“This is not the way public nonprofit universities operate,” he said. “Heck, it’s not the way private nonprofit universities operate.”

Libby May, a spokeswoman for Southern New Hampshire University, read the agreement and said, “We don’t have anything like that here.”

Southern New Hampshire is a private, nonprofit institution that enrolls more than 134,000 students, most of them online -- it is one of the largest nonprofit education institutions in the nation, but May said flatly, "We do not ask our faculty to sign nondisclosure agreements."

In an interview, Purdue Global chancellor Betty Vandenbosch strongly challenged AAUP's interpretation, saying that while the agreement's language may be legalistic and possibly confusing, its meaning is clear: faculty own their own copyright-protected content.

But in most cases, she said, several people -- including professors, instructional designers and curriculum managers -- collaborate to produce course materials. To simply grant rights to those materials to one person would be inappropriate, she said.

“What belongs to the faculty member is everything associated with their scholarly work and everything they do in a seminar or in a discussion board," she said. "The only thing that doesn’t belong to them is what is in the delivery system.”

Reichman said that for online-only education, "everything is in the delivery system,” so faculty effectively waive their rights to anything produced for a class. Further, he said, Purdue reserves "the right to use that without compensation and without permission, whenever they so wish.”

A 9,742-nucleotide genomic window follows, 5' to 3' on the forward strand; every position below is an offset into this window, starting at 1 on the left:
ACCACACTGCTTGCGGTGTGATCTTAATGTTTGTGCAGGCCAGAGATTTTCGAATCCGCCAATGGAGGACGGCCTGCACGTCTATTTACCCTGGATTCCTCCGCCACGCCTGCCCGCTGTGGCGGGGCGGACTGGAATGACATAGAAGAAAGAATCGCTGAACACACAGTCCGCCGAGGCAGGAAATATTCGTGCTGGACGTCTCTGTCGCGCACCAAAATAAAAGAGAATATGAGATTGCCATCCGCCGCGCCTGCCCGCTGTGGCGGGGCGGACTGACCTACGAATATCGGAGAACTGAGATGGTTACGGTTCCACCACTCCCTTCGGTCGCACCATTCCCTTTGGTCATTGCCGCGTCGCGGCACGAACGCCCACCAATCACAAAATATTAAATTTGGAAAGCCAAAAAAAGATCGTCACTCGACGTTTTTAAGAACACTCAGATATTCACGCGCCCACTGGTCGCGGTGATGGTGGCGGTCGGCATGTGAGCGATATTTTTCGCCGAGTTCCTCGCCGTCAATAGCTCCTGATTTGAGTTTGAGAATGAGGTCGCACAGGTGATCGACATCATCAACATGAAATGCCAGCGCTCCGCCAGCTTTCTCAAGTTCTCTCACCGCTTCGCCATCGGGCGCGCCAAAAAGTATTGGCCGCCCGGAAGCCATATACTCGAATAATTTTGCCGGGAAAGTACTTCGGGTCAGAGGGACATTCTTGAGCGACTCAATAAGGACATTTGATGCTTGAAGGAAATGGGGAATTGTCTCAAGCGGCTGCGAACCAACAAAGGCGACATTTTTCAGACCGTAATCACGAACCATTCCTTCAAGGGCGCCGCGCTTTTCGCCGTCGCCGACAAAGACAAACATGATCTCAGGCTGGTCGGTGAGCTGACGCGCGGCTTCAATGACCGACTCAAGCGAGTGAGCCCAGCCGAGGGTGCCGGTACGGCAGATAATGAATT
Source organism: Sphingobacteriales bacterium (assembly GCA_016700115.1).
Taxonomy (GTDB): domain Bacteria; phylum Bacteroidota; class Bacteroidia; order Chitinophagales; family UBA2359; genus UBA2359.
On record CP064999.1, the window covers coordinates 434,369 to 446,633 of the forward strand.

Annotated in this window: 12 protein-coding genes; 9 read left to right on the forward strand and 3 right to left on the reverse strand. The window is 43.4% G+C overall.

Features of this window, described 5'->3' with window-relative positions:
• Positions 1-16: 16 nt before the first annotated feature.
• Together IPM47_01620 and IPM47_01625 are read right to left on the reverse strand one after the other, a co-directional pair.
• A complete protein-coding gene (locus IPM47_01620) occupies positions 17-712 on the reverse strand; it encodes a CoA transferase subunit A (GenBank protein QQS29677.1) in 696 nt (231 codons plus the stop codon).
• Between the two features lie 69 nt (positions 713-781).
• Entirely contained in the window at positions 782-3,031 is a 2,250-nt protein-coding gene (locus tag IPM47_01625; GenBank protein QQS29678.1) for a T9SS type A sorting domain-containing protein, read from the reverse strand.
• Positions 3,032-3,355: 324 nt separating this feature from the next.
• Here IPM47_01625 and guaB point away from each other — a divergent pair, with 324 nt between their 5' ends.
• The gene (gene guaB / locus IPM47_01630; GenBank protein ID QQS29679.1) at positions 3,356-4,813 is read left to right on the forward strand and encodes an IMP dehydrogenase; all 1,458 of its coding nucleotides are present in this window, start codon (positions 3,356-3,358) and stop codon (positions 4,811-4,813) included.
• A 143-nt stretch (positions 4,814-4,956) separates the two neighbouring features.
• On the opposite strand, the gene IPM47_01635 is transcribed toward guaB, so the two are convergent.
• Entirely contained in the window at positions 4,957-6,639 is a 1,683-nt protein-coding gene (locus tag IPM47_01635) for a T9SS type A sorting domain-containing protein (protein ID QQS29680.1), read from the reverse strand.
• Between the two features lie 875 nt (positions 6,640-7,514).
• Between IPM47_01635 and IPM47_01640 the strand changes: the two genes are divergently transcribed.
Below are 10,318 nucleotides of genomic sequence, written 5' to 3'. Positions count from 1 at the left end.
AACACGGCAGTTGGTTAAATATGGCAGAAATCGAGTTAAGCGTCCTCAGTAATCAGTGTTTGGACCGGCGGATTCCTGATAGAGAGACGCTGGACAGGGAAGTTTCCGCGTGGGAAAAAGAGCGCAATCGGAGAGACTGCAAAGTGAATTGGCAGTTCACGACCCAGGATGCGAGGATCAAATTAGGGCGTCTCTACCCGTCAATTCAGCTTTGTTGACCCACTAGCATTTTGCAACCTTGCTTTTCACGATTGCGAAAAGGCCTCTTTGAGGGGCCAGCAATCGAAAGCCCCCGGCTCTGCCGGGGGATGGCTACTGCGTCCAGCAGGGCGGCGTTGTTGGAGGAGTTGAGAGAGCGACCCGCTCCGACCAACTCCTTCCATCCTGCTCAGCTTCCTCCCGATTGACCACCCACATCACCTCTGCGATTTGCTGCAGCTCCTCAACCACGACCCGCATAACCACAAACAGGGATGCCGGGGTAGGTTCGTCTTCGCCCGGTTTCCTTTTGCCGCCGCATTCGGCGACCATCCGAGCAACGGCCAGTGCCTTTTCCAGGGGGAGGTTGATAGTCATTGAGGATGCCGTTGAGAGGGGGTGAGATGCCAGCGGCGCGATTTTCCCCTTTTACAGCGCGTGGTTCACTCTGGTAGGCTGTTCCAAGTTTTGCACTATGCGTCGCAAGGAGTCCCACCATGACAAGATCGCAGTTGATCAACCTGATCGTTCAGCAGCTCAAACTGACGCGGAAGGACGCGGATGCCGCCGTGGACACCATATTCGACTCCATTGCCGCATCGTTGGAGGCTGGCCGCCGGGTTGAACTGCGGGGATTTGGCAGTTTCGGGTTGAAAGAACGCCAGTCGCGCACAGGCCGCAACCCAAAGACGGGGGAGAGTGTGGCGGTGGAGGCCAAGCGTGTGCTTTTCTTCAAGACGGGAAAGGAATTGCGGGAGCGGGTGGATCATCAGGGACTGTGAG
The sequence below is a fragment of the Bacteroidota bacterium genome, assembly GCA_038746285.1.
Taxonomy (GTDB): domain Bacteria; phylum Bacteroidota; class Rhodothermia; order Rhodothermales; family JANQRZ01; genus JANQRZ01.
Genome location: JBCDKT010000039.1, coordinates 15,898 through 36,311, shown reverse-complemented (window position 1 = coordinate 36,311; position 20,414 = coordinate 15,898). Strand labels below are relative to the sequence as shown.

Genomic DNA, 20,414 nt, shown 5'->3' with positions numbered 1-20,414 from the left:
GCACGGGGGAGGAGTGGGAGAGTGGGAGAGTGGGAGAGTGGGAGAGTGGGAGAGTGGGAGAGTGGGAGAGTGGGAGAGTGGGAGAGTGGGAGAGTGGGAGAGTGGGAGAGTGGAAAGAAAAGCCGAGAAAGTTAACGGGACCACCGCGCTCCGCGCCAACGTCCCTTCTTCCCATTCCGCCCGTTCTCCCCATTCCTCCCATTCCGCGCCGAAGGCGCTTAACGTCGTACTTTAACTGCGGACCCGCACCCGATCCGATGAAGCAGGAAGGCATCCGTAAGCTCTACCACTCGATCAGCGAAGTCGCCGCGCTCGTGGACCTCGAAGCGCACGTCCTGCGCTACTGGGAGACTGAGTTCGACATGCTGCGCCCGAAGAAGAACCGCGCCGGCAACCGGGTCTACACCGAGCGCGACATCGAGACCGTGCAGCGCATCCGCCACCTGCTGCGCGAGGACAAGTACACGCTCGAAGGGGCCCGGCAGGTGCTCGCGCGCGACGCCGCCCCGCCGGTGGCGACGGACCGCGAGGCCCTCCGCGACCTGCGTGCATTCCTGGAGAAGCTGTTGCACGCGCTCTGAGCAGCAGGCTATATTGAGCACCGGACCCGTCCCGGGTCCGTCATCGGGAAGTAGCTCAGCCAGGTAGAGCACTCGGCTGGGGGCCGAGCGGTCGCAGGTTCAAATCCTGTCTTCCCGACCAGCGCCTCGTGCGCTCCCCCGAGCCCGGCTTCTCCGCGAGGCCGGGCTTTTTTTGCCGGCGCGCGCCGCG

Vandenbosch said Purdue can't and won't stop faculty from publishing their work outside the classroom. “The reality is, our faculty own their scholarly work," she said.

David Nalbone, a professor of psychology at Purdue University Northwest and vice president of AAUP’s Indiana conference, noted that the agreement also requires that ex-employees basically not compete with Purdue for a year, either by hiring former co-workers or soliciting third-party vendors for work elsewhere. They must also agree not to make any “negative statements” about Purdue Global. Nalbone said he’d “never seen a noncompete clause at a public institution before.”

Vandenbosch said the provisions are "boilerplate" nondisclosure language that many companies typically use.

Like Reichman, Nalbone said a public research institution requiring faculty to give up rights to their intellectual property is unprecedented, likening the terms to “vacuuming up work” that professors and researchers spend their careers producing.

“Scholarly work belongs to faculty,” he said. They shouldn't have to ask an employer for the permission to publish or benefit from it. “We’re entitled to our work.”

When Purdue acquired Kaplan, he said, the latter “was an online, private, predatory institution. The only two things that have changed, that we can see, is that it is public and that it has acquired the Purdue name. Its pattern of predatory behavior remains -- and that’s the main problem.”

He added, “This entity is no longer a private entity. It is a public research institution, and it needs to start behaving like one.”